A Former Police Chief Explains All The Ways The Cops In Ferguson Made A Bad Situation Worse

FergusonREUTERS/Mario AnzuoniPolice officers keep watch while demonstrators (not pictured) protest the death of black teenager Michael Brown in Ferguson, Missouri August 12, 2014.

Police have used questionable tactics in Ferguson, Missouri to quell riots in the wake of a cop shooting a black unarmed 18-year-old, from arresting journalists to using tear gas on peaceful protesters to bringing barking police dogs into the streets.

“Using dogs on a crowd in a civil disturbance has been a no-no in policing since Selma, Alabama,” former police chief Chuck Drago told Business Insider, referring to bloody civil rights protests in 1965. “It doesn’t look good. It’s a PR nightmare if nothing else, and it just stirs people up.”

Tensions between Ferguson cops and Ferguson residents actually started long the shooting death last weekend of Michael Brown days before he was supposed to start college. The city is 67% black, but only three out of 53 police officers in the city are African-American, The New York Times notes. There’s evidence of racial profiling in the city, as The Times notes that blacks account for 87% of traffic stops in Ferguson.

“It started years before this … The shooting is just the spark that ignites it,” said Drago, who served as a senior law enforcement adviser to former Florida governor Charlie Crist after his retirement from the police force.

But even since the shooting, the police department appears to have made a bad situation worse.

The public has questioned the police’s versions of the shooting. While police say Brown assaulted the officer who shot him, an eye witness said Brown was shot in the back and repeatedly said he didn’t have a gun.

The lack of transparency in the investigation has also added to the mistrust residents feel towards their police officers, as police have refused to name the officer who shot Brown.

When “the police department tightens and batters down the hatches, [it] makes things so much worse,” Drago said, adding that it should not be a surprise when such a tense community “rises up.”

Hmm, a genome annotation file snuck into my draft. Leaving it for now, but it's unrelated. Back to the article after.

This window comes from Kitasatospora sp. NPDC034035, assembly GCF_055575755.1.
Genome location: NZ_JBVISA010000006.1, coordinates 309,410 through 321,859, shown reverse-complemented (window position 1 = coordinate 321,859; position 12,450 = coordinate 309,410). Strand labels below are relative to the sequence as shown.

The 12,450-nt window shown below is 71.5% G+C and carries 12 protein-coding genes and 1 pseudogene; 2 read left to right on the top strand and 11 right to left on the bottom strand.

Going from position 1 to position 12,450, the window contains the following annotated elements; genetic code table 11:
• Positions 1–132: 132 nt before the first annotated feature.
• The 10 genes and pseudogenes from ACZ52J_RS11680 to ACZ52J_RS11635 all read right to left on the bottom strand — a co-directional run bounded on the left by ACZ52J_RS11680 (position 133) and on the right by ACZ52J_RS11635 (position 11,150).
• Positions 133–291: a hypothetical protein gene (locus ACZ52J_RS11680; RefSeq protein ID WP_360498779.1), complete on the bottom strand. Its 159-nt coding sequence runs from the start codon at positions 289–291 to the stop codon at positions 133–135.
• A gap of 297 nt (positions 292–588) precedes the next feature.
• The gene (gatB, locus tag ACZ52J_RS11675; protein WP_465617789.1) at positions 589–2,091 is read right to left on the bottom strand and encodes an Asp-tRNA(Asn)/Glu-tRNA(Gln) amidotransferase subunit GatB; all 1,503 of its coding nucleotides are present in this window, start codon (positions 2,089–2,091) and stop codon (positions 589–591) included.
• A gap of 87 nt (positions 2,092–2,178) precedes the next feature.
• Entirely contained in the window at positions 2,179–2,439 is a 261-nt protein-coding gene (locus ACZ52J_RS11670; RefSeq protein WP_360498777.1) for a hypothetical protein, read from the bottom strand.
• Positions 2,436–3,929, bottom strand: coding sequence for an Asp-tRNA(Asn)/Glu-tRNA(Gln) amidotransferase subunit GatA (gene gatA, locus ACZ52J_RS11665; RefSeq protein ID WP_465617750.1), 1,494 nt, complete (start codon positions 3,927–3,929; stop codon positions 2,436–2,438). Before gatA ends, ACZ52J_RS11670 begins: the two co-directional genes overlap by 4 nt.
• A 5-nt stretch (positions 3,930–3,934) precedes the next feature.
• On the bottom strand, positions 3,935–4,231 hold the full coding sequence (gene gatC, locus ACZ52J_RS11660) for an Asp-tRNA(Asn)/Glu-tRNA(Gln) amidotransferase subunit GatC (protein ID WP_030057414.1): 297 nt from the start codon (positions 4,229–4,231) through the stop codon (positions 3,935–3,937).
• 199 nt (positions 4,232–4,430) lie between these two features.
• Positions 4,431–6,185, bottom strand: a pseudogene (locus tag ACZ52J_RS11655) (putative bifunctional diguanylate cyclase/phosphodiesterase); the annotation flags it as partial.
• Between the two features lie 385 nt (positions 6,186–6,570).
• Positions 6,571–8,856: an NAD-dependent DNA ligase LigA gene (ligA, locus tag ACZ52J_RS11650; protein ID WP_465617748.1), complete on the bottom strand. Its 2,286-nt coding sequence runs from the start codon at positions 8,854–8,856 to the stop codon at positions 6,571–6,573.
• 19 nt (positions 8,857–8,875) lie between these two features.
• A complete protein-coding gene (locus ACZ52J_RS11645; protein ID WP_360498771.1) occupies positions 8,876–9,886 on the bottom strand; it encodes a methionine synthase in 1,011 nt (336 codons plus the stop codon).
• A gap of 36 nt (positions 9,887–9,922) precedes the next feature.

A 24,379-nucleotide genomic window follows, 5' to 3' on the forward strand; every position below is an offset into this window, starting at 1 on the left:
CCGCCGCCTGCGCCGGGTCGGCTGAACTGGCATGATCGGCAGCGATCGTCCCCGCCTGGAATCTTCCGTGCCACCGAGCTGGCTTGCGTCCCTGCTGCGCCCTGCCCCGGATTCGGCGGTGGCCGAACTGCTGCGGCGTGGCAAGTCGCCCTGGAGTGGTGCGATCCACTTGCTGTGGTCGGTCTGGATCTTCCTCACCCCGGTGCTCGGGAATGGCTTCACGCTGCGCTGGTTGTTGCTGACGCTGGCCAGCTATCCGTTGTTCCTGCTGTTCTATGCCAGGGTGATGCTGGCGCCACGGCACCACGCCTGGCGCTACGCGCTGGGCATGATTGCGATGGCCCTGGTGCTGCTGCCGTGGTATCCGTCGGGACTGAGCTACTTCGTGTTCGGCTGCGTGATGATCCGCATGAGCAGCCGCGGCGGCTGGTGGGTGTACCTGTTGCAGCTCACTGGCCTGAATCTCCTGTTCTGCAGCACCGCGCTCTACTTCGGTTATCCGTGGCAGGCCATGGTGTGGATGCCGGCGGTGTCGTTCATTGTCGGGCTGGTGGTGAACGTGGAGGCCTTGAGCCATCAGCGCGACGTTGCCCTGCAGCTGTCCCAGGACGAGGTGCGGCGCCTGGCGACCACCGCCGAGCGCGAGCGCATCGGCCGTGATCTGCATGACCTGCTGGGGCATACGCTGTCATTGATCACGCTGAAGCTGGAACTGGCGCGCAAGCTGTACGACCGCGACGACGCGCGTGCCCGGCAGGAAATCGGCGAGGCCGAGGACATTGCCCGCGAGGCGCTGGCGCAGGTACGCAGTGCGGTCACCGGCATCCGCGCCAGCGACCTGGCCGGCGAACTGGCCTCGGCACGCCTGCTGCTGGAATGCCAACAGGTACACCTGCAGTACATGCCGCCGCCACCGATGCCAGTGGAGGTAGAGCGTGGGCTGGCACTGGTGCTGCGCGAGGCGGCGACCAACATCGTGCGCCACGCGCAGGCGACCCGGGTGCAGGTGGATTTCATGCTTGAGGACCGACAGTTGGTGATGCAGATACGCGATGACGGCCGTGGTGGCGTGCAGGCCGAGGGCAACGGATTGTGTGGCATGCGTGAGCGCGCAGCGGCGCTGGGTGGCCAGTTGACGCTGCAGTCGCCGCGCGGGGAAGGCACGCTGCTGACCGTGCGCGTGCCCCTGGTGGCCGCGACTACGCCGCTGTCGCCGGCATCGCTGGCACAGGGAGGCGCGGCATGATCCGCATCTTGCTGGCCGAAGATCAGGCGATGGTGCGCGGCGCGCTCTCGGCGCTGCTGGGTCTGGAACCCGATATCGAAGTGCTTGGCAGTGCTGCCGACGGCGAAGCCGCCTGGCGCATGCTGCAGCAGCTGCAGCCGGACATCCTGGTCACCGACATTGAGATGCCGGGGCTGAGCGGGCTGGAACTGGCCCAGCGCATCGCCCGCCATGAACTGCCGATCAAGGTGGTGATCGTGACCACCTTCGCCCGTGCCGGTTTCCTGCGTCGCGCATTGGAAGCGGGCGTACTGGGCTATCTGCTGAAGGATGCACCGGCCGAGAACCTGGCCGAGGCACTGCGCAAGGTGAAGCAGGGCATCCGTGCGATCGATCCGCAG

“It’s a textbook example of how not to handle the situation,” St. Louis City Councilman Antonio French told The New York Times, referring to the general police response in the aftermath of the shooting. “Ferguson has a white government and a white mayor but a large black population. This situation has brought out whatever rifts were between that minority community and the Ferguson government.”

Ferguson MissouriAP Photo/Sid HastingsProtestors confront police during an impromptu rally, Sunday, Aug. 10, 2014.

Cops have also given the impression they’re trying to hush things up bytear gassing a TV crewand arresting journalists for the Washington Post and the Huffington Post.

“It sends a message that you’re trying to cover things up,” Drago said. Instead, he said, police officers should work with the media to help disseminate as much information as possible to help quell rumours and rebuild trust.

Arrests, especially of protesters, should generally be a last resort as should the use of tear gas, Drago said.

“The whole idea is to protect property and life but allow people to protest peacefully as much as you can. Sometimes you need to give them the street,” he said.

Unfortunately, police — who have to wear riot gear in order protect themselves — are not going to do much to build a relationship with the community while the protests are actually going on.

“It’s kind of like Israel and Gaza, trying to get them to stop while they’re fighting,” Drago said. “The police are not going to resolve it in the streets with tear gas for sure.”

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